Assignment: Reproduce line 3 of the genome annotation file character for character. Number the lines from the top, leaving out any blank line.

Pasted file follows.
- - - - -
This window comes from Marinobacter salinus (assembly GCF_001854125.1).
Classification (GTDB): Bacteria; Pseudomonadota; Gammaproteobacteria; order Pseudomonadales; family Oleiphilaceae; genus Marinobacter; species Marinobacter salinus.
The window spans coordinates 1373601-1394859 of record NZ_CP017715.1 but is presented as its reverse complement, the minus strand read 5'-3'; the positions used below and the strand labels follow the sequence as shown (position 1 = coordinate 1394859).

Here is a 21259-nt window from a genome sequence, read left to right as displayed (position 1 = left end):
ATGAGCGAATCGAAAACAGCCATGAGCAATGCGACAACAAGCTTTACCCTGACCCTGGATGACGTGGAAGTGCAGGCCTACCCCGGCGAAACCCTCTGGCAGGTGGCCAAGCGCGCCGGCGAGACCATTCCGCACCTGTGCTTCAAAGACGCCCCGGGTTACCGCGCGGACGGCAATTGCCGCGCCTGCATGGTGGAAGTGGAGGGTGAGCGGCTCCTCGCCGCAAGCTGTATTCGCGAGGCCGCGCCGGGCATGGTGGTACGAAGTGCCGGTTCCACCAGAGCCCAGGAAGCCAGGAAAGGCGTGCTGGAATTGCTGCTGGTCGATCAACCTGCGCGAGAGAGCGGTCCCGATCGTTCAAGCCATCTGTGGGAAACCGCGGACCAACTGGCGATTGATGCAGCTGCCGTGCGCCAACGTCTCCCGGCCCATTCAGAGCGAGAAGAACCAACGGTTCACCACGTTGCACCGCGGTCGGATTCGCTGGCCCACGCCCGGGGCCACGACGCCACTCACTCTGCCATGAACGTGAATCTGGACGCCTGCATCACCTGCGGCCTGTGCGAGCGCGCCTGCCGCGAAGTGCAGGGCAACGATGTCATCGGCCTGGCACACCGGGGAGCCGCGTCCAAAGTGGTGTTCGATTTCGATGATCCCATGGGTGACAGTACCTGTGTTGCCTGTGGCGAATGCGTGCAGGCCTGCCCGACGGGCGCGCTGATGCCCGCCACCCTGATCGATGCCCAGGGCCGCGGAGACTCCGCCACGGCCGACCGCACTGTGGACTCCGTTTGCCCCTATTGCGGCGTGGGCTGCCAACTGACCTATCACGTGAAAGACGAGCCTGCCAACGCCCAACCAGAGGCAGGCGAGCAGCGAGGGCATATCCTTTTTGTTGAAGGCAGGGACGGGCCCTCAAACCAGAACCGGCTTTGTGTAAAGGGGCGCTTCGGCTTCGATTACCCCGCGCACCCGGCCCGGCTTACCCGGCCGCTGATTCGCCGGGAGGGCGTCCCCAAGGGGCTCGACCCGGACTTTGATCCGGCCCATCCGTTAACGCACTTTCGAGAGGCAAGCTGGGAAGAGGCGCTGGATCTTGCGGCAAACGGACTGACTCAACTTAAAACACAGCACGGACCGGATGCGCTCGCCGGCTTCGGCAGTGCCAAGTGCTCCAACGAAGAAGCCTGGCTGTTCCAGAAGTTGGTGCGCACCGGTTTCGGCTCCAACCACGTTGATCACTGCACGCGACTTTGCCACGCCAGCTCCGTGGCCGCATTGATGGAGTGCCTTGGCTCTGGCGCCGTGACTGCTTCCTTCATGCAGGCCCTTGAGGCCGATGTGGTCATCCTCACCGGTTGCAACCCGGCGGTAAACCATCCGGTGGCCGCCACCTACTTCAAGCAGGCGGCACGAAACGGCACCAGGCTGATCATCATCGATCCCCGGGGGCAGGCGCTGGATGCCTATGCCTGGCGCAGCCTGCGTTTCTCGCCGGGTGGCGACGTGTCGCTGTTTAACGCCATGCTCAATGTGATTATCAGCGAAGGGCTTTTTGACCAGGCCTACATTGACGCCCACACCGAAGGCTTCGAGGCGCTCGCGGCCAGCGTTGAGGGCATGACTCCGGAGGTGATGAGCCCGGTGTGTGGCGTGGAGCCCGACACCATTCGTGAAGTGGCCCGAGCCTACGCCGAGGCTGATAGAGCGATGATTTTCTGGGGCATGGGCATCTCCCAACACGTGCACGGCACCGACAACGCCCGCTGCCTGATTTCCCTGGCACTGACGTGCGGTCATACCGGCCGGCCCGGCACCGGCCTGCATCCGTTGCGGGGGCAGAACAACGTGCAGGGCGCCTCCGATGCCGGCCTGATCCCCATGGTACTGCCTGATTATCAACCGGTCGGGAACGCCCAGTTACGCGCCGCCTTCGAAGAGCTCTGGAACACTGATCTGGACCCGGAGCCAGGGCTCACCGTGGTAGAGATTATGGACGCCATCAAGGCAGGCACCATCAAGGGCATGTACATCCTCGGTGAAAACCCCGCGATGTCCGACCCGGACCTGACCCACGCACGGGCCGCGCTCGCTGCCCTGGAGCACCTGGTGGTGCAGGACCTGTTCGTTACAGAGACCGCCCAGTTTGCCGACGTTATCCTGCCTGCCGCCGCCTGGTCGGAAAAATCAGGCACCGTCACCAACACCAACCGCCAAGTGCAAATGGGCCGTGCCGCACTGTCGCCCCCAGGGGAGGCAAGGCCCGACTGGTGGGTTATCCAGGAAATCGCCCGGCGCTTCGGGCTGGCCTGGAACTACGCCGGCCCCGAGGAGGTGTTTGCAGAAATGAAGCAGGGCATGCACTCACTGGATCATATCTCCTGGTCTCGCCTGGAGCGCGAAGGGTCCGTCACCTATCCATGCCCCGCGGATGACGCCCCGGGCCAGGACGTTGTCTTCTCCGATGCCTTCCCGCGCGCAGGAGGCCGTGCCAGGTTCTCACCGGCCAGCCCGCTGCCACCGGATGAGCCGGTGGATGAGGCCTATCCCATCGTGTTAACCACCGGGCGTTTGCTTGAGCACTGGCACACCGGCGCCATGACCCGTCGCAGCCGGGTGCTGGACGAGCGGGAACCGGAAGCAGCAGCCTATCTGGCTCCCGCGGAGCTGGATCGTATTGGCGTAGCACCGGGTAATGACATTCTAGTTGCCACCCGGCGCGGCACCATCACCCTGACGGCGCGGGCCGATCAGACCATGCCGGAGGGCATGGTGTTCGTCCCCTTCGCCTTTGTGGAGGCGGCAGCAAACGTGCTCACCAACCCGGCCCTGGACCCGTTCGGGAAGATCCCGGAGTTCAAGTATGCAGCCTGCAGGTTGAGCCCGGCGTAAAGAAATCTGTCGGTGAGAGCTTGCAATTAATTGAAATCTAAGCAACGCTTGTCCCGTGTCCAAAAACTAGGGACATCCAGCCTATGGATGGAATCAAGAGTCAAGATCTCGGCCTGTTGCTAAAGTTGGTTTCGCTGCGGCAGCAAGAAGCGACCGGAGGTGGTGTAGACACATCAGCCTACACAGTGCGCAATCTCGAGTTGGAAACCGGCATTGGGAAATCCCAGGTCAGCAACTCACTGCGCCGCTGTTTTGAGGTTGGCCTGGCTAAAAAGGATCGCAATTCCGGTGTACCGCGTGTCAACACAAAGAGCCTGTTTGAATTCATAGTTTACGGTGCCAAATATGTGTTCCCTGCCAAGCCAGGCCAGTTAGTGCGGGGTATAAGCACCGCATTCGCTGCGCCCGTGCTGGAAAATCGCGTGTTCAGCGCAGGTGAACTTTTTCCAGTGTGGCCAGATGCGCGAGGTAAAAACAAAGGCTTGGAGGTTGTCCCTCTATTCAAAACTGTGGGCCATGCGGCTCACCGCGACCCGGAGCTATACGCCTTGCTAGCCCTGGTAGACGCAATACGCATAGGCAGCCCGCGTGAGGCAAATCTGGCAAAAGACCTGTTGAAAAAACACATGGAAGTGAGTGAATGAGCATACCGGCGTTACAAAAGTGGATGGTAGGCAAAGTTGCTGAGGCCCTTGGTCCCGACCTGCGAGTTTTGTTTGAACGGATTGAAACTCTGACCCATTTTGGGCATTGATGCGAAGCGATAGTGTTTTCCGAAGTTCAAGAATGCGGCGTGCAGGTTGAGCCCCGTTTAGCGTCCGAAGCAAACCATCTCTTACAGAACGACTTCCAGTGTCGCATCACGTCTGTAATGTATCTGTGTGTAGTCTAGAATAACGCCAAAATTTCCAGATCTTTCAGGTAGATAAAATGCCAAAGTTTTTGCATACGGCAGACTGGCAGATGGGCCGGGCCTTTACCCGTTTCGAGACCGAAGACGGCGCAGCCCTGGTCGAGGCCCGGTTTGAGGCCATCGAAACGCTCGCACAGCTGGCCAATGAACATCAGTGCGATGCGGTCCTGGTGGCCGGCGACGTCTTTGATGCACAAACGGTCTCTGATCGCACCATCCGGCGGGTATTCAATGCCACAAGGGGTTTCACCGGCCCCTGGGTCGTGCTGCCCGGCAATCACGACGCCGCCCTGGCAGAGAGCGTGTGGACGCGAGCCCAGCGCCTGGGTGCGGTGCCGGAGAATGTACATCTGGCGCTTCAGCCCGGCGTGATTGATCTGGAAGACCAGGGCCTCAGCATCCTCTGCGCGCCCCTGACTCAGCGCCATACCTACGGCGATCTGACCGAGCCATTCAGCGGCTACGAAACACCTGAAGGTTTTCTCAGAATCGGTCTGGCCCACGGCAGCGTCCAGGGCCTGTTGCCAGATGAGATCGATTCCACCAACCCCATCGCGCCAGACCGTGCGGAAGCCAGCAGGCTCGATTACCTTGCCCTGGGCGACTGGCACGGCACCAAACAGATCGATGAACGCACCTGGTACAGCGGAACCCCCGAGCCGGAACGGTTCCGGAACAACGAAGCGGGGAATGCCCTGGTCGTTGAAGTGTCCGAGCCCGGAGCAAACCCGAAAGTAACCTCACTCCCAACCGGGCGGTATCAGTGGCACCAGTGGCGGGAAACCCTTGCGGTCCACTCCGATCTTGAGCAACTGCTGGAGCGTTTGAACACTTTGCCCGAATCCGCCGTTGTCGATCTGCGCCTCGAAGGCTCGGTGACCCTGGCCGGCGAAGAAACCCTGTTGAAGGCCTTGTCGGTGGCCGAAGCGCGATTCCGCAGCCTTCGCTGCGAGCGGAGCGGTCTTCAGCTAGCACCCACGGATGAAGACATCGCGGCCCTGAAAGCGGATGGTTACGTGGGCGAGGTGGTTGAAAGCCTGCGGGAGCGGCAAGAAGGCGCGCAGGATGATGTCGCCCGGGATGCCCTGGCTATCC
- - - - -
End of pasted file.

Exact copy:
The window spans coordinates 1373601-1394859 of record NZ_CP017715.1 but is presented as its reverse complement, the minus strand read 5'-3'; the positions used below and the strand labels follow the sequence as shown (position 1 = coordinate 1394859).